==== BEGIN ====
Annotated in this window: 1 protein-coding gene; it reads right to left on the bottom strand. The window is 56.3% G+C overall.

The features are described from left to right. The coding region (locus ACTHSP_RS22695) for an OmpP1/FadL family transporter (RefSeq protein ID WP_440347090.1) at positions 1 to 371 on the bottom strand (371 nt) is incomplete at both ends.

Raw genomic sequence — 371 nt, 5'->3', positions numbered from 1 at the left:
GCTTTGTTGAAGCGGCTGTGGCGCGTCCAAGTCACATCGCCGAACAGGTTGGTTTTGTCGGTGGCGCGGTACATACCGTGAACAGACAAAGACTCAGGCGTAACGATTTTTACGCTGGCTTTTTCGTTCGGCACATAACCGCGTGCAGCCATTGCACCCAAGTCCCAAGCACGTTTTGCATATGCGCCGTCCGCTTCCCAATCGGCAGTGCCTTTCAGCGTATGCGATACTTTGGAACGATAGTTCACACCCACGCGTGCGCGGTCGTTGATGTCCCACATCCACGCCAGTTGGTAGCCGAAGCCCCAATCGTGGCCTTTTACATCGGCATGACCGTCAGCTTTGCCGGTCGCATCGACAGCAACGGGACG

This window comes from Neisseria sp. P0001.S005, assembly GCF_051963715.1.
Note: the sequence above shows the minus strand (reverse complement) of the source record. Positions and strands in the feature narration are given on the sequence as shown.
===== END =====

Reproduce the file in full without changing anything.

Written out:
Annotated in this window: 1 protein-coding gene; it reads right to left on the bottom strand. The window is 56.3% G+C overall.

The features are described from left to right. The coding region (locus ACTHSP_RS22695) for an OmpP1/FadL family transporter (RefSeq protein ID WP_440347090.1) at positions 1 to 371 on the bottom strand (371 nt) is incomplete at both ends.

Raw genomic sequence — 371 nt, 5'->3', positions numbered from 1 at the left:
GCTTTGTTGAAGCGGCTGTGGCGCGTCCAAGTCACATCGCCGAACAGGTTGGTTTTGTCGGTGGCGCGGTACATACCGTGAACAGACAAAGACTCAGGCGTAACGATTTTTACGCTGGCTTTTTCGTTCGGCACATAACCGCGTGCAGCCATTGCACCCAAGTCCCAAGCACGTTTTGCATATGCGCCGTCCGCTTCCCAATCGGCAGTGCCTTTCAGCGTATGCGATACTTTGGAACGATAGTTCACACCCACGCGTGCGCGGTCGTTGATGTCCCACATCCACGCCAGTTGGTAGCCGAAGCCCCAATCGTGGCCTTTTACATCGGCATGACCGTCAGCTTTGCCGGTCGCATCGACAGCAACGGGACG

This window comes from Neisseria sp. P0001.S005, assembly GCF_051963715.1.
Note: the sequence above shows the minus strand (reverse complement) of the source record. Positions and strands in the feature narration are given on the sequence as shown.